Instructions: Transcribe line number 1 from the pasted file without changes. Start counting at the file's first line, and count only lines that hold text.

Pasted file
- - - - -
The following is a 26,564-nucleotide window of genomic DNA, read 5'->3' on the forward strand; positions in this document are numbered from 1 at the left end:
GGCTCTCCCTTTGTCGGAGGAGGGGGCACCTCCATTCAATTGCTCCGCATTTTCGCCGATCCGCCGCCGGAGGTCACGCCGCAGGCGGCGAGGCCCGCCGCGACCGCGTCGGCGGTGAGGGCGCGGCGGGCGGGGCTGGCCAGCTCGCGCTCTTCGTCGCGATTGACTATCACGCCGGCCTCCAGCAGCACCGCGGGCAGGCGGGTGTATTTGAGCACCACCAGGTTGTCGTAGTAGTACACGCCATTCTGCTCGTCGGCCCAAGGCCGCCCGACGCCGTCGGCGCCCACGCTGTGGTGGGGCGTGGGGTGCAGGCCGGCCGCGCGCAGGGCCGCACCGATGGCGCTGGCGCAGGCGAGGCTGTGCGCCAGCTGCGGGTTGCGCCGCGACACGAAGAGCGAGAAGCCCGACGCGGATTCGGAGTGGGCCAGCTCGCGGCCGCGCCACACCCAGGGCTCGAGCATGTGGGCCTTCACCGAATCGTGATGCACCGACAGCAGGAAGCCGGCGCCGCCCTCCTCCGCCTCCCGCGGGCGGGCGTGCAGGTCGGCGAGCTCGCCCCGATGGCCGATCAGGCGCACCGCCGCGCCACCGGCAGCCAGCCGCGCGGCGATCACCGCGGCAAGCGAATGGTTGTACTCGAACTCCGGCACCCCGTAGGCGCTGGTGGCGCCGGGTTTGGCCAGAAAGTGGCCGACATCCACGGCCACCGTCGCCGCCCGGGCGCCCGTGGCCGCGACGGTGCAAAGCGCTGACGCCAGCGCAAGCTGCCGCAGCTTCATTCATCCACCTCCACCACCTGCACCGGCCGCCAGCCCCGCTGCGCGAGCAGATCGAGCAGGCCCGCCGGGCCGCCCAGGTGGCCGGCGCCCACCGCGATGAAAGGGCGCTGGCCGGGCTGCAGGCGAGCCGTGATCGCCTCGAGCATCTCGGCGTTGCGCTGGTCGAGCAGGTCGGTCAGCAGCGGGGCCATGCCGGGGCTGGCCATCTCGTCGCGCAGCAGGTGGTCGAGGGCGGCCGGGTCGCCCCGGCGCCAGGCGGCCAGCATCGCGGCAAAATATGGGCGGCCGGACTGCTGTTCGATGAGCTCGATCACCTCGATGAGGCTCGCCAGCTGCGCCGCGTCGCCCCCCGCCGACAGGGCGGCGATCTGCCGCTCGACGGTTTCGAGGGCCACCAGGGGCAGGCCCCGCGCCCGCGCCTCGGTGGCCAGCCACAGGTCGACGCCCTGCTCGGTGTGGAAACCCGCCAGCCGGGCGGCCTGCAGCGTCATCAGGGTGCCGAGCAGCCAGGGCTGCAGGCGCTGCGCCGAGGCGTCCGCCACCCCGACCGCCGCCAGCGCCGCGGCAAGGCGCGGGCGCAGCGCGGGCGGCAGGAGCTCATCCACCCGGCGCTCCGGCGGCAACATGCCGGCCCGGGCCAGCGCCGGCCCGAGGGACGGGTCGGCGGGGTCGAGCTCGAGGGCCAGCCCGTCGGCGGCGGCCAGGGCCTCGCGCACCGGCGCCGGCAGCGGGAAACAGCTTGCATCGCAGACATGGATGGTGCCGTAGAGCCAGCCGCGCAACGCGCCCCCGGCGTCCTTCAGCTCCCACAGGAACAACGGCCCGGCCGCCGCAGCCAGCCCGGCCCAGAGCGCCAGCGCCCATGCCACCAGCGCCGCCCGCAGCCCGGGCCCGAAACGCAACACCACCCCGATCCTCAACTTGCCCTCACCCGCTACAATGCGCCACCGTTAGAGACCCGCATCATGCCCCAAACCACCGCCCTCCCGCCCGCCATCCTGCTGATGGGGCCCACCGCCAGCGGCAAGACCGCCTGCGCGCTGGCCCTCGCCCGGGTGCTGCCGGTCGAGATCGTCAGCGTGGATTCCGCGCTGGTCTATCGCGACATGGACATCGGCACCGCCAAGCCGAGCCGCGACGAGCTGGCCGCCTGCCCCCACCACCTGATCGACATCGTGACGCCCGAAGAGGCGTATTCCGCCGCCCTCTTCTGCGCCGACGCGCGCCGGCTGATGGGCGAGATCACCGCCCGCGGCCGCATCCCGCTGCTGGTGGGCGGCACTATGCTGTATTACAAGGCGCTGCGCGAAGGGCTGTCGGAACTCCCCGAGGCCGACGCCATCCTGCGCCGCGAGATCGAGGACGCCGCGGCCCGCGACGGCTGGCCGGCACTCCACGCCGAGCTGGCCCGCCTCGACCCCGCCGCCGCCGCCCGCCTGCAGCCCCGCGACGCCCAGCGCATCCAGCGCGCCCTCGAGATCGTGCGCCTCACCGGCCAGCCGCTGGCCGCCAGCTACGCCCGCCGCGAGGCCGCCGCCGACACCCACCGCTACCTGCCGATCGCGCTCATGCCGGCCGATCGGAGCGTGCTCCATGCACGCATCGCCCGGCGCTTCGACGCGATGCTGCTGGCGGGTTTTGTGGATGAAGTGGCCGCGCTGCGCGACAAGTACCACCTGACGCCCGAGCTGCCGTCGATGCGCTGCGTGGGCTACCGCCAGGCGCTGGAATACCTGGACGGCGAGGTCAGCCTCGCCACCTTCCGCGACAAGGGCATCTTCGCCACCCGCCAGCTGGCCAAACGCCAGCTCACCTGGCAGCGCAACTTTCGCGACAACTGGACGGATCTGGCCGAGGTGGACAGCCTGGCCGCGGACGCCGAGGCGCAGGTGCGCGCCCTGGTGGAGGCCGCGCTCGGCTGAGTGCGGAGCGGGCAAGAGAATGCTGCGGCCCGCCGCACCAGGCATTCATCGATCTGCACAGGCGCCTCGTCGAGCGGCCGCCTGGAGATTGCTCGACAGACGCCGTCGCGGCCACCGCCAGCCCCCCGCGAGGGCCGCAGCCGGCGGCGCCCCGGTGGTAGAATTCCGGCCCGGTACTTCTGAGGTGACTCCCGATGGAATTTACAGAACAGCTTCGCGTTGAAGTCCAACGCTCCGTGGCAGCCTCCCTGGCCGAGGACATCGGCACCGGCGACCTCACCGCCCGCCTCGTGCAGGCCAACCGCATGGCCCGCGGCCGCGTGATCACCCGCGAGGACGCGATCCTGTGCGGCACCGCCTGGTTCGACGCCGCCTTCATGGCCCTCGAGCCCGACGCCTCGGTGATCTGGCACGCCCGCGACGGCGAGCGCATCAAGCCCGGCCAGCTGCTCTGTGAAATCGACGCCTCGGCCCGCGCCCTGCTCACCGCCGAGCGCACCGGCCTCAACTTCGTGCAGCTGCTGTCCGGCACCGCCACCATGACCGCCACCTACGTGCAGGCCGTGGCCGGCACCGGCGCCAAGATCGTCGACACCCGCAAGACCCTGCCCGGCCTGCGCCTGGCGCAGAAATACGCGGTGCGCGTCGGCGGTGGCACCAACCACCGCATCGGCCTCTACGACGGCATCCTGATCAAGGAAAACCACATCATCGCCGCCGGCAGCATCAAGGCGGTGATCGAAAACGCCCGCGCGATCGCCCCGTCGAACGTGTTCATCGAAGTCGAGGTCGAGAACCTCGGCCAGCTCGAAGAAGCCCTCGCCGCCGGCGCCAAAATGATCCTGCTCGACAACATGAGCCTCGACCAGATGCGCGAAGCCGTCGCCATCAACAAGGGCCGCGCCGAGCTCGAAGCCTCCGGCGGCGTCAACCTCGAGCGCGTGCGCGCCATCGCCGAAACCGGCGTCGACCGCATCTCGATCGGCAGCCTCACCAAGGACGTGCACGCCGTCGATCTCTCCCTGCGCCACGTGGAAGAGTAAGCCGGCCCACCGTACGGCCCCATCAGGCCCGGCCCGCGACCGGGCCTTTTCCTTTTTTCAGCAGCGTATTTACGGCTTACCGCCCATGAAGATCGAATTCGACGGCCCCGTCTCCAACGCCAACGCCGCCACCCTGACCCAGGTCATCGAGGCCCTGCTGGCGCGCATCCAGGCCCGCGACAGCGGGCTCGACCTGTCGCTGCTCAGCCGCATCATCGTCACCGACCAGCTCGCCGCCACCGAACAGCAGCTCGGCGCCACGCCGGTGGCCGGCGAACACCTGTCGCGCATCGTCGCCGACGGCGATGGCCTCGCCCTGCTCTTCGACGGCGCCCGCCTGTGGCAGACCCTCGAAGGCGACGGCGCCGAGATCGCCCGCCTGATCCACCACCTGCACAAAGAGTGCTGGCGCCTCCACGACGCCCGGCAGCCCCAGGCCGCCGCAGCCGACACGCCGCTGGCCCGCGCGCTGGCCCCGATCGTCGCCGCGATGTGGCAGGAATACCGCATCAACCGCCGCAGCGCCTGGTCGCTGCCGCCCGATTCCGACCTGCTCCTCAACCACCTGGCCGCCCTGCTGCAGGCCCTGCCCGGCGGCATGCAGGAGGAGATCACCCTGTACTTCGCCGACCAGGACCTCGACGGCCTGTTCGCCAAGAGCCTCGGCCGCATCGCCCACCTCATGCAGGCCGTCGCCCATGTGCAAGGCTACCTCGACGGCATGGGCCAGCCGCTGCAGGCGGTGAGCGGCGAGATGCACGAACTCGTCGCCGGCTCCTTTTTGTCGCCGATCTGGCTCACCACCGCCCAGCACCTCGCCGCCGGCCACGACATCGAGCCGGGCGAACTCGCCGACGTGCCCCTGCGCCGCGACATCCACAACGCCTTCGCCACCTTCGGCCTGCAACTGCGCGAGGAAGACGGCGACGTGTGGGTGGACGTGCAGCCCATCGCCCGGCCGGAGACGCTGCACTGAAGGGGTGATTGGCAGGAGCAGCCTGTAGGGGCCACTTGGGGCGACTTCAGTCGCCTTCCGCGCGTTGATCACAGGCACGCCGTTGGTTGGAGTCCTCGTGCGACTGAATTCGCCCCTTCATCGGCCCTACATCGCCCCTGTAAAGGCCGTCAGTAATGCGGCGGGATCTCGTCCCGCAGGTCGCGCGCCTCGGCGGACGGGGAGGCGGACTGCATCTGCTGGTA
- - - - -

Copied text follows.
The following is a 26,564-nucleotide window of genomic DNA, read 5'->3' on the forward strand; positions in this document are numbered from 1 at the left end: